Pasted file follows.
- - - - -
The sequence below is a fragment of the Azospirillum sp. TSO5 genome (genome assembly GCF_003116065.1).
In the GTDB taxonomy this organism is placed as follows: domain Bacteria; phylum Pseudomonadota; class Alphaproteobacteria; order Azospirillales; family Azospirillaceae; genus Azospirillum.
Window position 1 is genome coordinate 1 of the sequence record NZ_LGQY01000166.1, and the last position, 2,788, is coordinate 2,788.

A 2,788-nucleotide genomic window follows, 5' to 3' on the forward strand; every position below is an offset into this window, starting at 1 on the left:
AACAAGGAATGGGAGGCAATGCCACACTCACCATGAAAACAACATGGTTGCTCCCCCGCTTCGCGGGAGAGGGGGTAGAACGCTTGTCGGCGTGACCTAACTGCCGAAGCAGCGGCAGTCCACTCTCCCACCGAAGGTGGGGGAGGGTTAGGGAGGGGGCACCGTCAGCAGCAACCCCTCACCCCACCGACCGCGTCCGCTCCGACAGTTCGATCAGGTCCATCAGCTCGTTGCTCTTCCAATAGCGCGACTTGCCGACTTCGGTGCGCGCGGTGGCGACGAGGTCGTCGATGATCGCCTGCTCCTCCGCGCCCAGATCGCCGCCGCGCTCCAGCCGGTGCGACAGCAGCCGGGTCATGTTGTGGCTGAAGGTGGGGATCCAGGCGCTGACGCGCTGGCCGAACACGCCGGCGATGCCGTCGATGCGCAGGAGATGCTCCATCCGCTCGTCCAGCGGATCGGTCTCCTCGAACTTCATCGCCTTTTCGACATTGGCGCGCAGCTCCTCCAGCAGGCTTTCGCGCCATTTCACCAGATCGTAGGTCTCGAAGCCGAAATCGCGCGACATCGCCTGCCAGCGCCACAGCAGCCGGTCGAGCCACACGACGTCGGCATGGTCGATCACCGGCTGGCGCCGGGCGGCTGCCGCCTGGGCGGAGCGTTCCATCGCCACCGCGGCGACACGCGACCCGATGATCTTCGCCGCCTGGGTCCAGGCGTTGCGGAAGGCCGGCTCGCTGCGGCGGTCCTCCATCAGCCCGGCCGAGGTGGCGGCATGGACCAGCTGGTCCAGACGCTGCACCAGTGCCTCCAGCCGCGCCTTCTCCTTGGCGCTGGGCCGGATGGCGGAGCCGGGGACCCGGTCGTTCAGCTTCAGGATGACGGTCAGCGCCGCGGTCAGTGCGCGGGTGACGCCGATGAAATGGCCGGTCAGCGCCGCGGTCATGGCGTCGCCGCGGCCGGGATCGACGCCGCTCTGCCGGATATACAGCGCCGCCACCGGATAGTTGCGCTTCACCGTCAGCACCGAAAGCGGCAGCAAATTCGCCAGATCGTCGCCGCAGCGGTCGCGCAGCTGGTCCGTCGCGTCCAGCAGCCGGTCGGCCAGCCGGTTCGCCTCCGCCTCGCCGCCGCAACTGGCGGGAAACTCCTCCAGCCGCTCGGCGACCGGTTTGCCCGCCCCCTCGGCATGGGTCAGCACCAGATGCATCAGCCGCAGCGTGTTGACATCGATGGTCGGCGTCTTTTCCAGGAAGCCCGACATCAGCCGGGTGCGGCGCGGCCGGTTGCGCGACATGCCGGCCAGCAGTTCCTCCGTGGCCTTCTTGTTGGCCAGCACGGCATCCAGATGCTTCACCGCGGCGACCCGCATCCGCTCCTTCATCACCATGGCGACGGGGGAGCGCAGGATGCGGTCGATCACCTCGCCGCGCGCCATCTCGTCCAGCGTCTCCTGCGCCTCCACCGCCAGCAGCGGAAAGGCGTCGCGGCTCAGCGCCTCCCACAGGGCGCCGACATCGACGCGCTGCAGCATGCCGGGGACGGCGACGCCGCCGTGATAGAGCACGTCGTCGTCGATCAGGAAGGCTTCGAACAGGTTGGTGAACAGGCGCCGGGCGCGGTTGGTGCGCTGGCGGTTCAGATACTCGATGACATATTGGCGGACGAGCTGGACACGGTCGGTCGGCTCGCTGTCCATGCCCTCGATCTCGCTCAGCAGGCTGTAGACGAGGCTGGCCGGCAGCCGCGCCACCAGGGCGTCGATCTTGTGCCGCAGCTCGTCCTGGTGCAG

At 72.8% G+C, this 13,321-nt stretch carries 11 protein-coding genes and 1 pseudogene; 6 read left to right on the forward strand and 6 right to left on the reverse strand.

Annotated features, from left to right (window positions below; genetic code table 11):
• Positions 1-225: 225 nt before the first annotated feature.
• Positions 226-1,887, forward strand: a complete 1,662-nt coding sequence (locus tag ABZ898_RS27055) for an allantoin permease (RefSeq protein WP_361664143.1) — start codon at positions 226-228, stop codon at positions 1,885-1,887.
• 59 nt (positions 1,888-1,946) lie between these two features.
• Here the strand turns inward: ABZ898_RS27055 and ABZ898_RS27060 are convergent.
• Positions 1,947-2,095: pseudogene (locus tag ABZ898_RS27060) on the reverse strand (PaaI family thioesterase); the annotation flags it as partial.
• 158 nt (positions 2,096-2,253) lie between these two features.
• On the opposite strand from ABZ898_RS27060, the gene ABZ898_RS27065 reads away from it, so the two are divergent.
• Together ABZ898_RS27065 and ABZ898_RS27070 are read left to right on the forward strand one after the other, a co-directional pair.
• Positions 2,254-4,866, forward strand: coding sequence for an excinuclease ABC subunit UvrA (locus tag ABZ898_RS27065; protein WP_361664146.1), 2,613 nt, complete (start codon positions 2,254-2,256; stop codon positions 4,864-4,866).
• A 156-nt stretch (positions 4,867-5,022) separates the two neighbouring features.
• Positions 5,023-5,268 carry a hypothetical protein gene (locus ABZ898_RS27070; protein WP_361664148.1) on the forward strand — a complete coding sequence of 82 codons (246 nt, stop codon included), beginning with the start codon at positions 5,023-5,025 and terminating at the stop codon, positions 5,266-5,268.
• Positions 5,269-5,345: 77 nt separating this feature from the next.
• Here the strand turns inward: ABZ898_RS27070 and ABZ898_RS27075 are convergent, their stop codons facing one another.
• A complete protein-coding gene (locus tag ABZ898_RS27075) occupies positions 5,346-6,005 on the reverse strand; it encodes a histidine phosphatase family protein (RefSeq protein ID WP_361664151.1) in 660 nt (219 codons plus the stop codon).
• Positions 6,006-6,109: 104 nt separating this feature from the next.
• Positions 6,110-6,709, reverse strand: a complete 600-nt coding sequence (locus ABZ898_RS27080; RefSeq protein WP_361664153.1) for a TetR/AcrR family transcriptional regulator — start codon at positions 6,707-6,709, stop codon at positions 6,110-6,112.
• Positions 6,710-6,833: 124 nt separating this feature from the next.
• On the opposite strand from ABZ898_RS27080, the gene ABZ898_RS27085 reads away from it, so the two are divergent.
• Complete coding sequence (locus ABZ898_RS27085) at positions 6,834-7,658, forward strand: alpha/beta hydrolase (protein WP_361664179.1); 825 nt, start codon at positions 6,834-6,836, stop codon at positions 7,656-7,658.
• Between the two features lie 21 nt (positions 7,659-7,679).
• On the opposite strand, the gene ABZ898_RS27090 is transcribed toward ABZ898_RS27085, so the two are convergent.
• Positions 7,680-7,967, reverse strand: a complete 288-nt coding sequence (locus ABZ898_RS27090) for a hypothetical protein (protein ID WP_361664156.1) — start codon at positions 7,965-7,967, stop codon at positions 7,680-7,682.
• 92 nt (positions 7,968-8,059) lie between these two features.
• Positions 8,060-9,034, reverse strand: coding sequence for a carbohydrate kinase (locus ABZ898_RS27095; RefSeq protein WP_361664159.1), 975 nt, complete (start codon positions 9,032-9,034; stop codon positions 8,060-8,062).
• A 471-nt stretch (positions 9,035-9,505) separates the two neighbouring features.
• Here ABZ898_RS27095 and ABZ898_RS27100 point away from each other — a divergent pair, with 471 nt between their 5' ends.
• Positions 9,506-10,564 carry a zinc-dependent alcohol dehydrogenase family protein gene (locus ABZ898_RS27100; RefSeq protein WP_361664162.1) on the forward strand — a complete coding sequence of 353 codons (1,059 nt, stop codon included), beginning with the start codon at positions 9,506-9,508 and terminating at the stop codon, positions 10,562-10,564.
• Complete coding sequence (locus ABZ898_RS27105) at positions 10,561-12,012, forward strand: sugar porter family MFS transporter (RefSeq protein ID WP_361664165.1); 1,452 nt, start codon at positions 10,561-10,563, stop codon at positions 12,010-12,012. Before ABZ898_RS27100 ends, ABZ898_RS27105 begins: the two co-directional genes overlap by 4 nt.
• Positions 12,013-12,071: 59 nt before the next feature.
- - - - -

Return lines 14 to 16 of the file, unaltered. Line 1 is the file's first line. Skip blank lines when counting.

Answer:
• On the opposite strand from ABZ898_RS27060, the gene ABZ898_RS27065 reads away from it, so the two are divergent.
• Together ABZ898_RS27065 and ABZ898_RS27070 are read left to right on the forward strand one after the other, a co-directional pair.
• Positions 2,254-4,866, forward strand: coding sequence for an excinuclease ABC subunit UvrA (locus tag ABZ898_RS27065; protein WP_361664146.1), 2,613 nt, complete (start codon positions 2,254-2,256; stop codon positions 4,864-4,866).